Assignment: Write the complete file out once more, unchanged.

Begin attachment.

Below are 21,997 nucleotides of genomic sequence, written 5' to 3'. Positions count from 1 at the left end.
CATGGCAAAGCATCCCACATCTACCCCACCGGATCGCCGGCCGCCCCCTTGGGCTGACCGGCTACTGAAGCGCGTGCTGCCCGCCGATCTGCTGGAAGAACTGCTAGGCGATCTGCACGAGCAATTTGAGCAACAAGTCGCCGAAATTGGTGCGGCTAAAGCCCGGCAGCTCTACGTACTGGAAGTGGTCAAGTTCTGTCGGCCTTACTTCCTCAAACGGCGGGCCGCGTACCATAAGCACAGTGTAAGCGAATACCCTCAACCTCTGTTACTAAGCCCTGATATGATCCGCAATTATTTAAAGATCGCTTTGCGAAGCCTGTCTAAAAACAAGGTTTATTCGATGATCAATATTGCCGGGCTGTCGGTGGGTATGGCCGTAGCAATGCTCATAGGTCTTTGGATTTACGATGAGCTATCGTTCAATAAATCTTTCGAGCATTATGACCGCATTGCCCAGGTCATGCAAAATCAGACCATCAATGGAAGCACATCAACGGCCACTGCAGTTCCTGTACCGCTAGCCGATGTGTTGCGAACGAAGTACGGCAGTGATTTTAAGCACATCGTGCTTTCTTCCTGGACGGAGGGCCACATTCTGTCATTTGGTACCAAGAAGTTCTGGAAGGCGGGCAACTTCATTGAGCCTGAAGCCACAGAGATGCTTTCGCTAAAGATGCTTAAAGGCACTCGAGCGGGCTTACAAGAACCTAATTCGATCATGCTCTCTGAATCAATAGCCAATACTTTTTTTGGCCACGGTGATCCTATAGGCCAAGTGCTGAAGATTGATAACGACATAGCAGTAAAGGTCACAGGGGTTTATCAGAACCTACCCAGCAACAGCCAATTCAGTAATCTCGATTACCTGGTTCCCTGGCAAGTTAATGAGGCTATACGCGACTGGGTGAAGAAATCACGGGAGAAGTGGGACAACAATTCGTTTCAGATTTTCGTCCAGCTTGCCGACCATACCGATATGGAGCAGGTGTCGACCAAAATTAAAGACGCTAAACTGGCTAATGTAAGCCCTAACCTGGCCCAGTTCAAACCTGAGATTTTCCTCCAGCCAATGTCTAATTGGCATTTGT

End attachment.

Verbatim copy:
Below are 21,997 nucleotides of genomic sequence, written 5' to 3'. Positions count from 1 at the left end.
CATGGCAAAGCATCCCACATCTACCCCACCGGATCGCCGGCCGCCCCCTTGGGCTGACCGGCTACTGAAGCGCGTGCTGCCCGCCGATCTGCTGGAAGAACTGCTAGGCGATCTGCACGAGCAATTTGAGCAACAAGTCGCCGAAATTGGTGCGGCTAAAGCCCGGCAGCTCTACGTACTGGAAGTGGTCAAGTTCTGTCGGCCTTACTTCCTCAAACGGCGGGCCGCGTACCATAAGCACAGTGTAAGCGAATACCCTCAACCTCTGTTACTAAGCCCTGATATGATCCGCAATTATTTAAAGATCGCTTTGCGAAGCCTGTCTAAAAACAAGGTTTATTCGATGATCAATATTGCCGGGCTGTCGGTGGGTATGGCCGTAGCAATGCTCATAGGTCTTTGGATTTACGATGAGCTATCGTTCAATAAATCTTTCGAGCATTATGACCGCATTGCCCAGGTCATGCAAAATCAGACCATCAATGGAAGCACATCAACGGCCACTGCAGTTCCTGTACCGCTAGCCGATGTGTTGCGAACGAAGTACGGCAGTGATTTTAAGCACATCGTGCTTTCTTCCTGGACGGAGGGCCACATTCTGTCATTTGGTACCAAGAAGTTCTGGAAGGCGGGCAACTTCATTGAGCCTGAAGCCACAGAGATGCTTTCGCTAAAGATGCTTAAAGGCACTCGAGCGGGCTTACAAGAACCTAATTCGATCATGCTCTCTGAATCAATAGCCAATACTTTTTTTGGCCACGGTGATCCTATAGGCCAAGTGCTGAAGATTGATAACGACATAGCAGTAAAGGTCACAGGGGTTTATCAGAACCTACCCAGCAACAGCCAATTCAGTAATCTCGATTACCTGGTTCCCTGGCAAGTTAATGAGGCTATACGCGACTGGGTGAAGAAATCACGGGAGAAGTGGGACAACAATTCGTTTCAGATTTTCGTCCAGCTTGCCGACCATACCGATATGGAGCAGGTGTCGACCAAAATTAAAGACGCTAAACTGGCTAATGTAAGCCCTAACCTGGCCCAGTTCAAACCTGAGATTTTCCTCCAGCCAATGTCTAATTGGCATTTGT